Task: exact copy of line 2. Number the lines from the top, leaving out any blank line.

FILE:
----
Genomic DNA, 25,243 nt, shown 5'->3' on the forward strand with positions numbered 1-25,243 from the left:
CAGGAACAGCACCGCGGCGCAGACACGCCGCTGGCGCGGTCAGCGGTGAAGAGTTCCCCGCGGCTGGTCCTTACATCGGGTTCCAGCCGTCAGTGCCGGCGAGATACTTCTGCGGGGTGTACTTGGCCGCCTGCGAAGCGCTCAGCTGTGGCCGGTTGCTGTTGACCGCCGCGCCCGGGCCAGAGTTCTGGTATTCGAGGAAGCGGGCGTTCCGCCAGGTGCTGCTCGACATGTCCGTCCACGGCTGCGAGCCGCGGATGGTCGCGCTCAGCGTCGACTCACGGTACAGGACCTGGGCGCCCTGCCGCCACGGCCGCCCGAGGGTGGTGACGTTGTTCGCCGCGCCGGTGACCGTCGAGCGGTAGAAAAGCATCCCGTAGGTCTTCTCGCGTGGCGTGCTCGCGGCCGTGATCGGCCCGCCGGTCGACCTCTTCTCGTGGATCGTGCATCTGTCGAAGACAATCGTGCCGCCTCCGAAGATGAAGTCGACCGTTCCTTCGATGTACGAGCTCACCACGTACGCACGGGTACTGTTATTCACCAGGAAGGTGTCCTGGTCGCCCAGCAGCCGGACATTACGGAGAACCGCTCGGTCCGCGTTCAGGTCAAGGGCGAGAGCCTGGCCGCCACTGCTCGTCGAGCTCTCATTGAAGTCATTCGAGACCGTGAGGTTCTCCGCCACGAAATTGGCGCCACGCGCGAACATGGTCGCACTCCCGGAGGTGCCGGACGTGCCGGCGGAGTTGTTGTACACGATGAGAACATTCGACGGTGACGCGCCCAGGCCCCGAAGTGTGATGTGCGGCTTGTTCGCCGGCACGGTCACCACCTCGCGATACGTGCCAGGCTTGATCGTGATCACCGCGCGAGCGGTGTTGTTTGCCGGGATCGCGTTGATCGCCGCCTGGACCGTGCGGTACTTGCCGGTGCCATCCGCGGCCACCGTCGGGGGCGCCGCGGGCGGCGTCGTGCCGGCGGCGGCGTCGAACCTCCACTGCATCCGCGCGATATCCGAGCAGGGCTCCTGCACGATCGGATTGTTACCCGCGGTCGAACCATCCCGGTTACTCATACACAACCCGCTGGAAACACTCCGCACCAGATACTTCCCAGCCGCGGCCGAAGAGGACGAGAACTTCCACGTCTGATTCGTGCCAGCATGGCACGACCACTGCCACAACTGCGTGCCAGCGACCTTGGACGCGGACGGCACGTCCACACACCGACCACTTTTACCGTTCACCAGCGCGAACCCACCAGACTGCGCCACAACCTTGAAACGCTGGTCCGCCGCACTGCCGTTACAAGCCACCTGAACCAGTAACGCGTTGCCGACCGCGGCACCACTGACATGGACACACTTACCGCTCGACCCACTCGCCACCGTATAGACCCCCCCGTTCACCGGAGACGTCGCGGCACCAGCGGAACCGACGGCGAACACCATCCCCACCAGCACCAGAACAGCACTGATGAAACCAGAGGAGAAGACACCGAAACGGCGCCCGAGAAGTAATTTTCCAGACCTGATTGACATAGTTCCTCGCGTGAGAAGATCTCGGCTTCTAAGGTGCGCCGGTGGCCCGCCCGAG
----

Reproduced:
CAGGAACAGCACCGCGGCGCAGACACGCCGCTGGCGCGGTCAGCGGTGAAGAGTTCCCCGCGGCTGGTCCTTACATCGGGTTCCAGCCGTCAGTGCCGGCGAGATACTTCTGCGGGGTGTACTTGGCCGCCTGCGAAGCGCTCAGCTGTGGCCGGTTGCTGTTGACCGCCGCGCCCGGGCCAGAGTTCTGGTATTCGAGGAAGCGGGCGTTCCGCCAGGTGCTGCTCGACATGTCCGTCCACGGCTGCGAGCCGCGGATGGTCGCGCTCAGCGTCGACTCACGGTACAGGACCTGGGCGCCCTGCCGCCACGGCCGCCCGAGGGTGGTGACGTTGTTCGCCGCGCCGGTGACCGTCGAGCGGTAGAAAAGCATCCCGTAGGTCTTCTCGCGTGGCGTGCTCGCGGCCGTGATCGGCCCGCCGGTCGACCTCTTCTCGTGGATCGTGCATCTGTCGAAGACAATCGTGCCGCCTCCGAAGATGAAGTCGACCGTTCCTTCGATGTACGAGCTCACCACGTACGCACGGGTACTGTTATTCACCAGGAAGGTGTCCTGGTCGCCCAGCAGCCGGACATTACGGAGAACCGCTCGGTCCGCGTTCAGGTCAAGGGCGAGAGCCTGGCCGCCACTGCTCGTCGAGCTCTCATTGAAGTCATTCGAGACCGTGAGGTTCTCCGCCACGAAATTGGCGCCACGCGCGAACATGGTCGCACTCCCGGAGGTGCCGGACGTGCCGGCGGAGTTGTTGTACACGATGAGAACATTCGACGGTGACGCGCCCAGGCCCCGAAGTGTGATGTGCGGCTTGTTCGCCGGCACGGTCACCACCTCGCGATACGTGCCAGGCTTGATCGTGATCACCGCGCGAGCGGTGTTGTTTGCCGGGATCGCGTTGATCGCCGCCTGGACCGTGCGGTACTTGCCGGTGCCATCCGCGGCCACCGTCGGGGGCGCCGCGGGCGGCGTCGTGCCGGCGGCGGCGTCGAACCTCCACTGCATCCGCGCGATATCCGAGCAGGGCTCCTGCACGATCGGATTGTTACCCGCGGTCGAACCATCCCGGTTACTCATACACAACCCGCTGGAAACACTCCGCACCAGATACTTCCCAGCCGCGGCCGAAGAGGACGAGAACTTCCACGTCTGATTCGTGCCAGCATGGCACGACCACTGCCACAACTGCGTGCCAGCGACCTTGGACGCGGACGGCACGTCCACACACCGACCACTTTTACCGTTCACCAGCGCGAACCCACCAGACTGCGCCACAACCTTGAAACGCTGGTCCGCCGCACTGCCGTTACAAGCCACCTGAACCAGTAACGCGTTGCCGACCGCGGCACCACTGACATGGACACACTTACCGCTCGACCCACTCGCCACCGTATAGACCCCCCCGTTCACCGGAGACGTCGCGGCACCAGCGGAACCGACGGCGAACACCATCCCCACCAGCACCAGAACAGCACTGATGAAACCAGAGGAGAAGACACCGAAACGGCGCCCGAGAAGTAATTTTCCAGACCTGATTGACATAGTTCCTCGCGTGAGAAGATCTCGGCTTCTAAGGTGCGCCGGTGGCCCGCCCGAG